London / Bloomberg
Those in favour of the U.K. leaving the European Union are â€œextremely vagueâ€ when asked to set out a vision of life outside the bloc, Prime Minister David Cameron has said.
Writing in the Sunday Telegraph, Cameron challenged supporters of an EU exit to set out what the U.K.â€™s trading relationship would look like after a possible victory in the June 23 referendum. He also asked them how long the economy would face uncertainty while new terms were being negotiated, how joint-security arrangements would be replaced and how Britainâ€™s role and influence in the world would be maintained.
â€œItâ€™s simply not good enough to assert everything will be all right when jobs and our countryâ€™s future are at stake,â€ Cameron wrote. â€œWith so many gaps in the â€˜outâ€™ case, the decision is clearly one between the great unknown and a greater Britain. A vote to leave is the gamble of the century.â€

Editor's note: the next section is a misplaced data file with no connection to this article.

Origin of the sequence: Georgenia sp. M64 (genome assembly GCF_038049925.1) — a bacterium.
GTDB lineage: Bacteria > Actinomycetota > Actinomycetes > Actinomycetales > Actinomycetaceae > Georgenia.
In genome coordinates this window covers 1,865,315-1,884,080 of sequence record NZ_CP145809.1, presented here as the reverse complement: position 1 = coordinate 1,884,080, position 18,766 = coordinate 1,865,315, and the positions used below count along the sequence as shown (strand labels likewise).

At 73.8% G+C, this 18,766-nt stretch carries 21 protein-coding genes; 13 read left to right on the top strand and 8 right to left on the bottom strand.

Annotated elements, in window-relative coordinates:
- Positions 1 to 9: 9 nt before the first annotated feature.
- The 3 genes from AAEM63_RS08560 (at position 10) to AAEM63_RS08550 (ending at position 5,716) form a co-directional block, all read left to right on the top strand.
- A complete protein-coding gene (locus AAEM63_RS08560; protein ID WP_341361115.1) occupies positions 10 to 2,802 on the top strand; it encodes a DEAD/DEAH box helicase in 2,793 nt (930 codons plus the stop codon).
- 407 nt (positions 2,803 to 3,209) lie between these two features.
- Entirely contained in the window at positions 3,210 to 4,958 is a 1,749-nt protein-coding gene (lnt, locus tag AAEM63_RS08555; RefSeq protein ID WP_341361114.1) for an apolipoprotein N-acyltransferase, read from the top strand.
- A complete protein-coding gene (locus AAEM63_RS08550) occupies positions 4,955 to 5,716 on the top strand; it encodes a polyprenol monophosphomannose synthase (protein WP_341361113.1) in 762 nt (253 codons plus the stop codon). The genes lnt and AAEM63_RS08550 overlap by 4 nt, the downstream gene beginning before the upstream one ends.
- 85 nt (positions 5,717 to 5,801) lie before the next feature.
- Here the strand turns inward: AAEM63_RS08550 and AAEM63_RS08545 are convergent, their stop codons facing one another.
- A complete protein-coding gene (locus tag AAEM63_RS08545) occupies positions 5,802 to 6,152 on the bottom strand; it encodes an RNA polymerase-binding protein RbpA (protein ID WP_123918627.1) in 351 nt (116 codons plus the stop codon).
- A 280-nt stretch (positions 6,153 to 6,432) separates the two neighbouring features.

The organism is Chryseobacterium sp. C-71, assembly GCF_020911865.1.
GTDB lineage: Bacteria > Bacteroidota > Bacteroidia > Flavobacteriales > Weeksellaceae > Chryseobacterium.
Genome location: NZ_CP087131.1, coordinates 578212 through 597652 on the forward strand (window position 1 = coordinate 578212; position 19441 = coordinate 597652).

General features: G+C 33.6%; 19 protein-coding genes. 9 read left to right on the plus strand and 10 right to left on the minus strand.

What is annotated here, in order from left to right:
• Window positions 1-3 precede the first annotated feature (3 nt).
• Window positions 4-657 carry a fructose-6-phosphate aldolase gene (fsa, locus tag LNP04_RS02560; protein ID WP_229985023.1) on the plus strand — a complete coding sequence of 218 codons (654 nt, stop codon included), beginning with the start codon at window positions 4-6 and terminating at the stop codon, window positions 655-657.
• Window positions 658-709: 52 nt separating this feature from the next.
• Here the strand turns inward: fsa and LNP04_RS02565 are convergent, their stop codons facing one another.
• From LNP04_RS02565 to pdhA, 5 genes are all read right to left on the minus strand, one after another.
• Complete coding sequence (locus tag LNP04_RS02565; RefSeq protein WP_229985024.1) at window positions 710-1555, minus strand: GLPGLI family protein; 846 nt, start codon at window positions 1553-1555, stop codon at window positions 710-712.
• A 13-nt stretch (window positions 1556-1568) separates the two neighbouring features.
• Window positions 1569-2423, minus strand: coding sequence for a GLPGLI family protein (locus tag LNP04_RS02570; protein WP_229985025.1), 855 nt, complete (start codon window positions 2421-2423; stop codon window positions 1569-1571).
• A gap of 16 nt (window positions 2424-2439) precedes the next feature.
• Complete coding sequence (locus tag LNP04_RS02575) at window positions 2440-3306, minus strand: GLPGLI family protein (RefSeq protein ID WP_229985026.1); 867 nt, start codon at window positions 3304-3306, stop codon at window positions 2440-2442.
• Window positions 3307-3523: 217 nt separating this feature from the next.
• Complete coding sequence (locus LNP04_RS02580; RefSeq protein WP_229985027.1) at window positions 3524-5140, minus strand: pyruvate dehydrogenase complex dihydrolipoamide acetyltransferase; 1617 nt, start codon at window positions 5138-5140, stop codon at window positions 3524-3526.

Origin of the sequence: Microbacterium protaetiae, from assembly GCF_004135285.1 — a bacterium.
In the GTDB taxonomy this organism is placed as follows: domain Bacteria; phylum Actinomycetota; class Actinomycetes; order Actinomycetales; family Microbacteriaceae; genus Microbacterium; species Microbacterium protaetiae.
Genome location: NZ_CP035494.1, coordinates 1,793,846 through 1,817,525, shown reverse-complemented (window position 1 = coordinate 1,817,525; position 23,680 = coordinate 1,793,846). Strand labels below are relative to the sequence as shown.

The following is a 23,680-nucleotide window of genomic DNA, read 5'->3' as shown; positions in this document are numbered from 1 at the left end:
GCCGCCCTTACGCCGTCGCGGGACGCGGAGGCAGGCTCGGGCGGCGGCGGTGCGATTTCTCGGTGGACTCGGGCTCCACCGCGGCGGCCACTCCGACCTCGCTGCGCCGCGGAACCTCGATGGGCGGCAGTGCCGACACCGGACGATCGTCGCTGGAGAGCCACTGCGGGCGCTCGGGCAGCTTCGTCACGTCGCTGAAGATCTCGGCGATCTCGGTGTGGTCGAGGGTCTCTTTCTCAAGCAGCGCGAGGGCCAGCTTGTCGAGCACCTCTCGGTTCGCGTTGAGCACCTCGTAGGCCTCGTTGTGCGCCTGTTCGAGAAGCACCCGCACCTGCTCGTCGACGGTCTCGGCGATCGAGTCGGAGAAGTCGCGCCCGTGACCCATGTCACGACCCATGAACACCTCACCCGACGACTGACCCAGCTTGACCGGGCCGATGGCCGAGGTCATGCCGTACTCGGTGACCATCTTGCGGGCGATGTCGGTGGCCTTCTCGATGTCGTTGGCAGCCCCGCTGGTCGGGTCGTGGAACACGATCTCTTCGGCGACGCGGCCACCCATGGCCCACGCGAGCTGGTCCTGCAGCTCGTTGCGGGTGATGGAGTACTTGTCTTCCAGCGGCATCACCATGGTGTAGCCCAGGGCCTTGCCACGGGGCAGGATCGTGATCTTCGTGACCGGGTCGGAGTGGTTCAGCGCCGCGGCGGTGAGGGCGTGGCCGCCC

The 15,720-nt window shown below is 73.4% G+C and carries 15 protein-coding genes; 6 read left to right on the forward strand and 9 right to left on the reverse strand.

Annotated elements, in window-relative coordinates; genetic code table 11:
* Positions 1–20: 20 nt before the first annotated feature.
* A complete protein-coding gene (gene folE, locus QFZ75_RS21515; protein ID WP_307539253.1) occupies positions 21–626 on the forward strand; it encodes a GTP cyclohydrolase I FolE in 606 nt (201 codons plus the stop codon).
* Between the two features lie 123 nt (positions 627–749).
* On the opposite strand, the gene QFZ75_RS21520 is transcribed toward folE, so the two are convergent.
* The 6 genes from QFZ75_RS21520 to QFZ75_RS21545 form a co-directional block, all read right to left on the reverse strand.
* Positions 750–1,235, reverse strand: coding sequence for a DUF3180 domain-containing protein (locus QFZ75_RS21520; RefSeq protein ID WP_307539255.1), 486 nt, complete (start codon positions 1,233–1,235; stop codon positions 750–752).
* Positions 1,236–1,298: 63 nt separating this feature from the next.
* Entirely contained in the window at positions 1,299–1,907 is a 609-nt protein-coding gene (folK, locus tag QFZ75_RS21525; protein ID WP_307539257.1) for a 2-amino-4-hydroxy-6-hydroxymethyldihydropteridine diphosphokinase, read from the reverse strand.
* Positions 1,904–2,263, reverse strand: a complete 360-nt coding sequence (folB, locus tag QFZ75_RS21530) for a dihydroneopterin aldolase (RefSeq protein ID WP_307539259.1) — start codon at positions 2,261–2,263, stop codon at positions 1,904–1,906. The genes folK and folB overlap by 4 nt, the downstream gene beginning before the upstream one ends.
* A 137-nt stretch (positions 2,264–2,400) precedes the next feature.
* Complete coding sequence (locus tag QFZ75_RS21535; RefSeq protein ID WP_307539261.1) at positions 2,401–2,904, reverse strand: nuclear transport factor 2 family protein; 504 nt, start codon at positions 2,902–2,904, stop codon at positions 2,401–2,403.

He said the â€œthe only certainty of exit is uncertaintyâ€ and set out the risks the U.K. would face in the months and years after leaving the EU.
He said there would be â€œrisk to our economy, because the dislocation could put pressure on the pound, on interest rates and on growth.â€ He also cited risk to cooperation on crime and security matters and risk to the U.K.â€™s reputation as a strong country at the heart of the worldâ€™s most important institutions.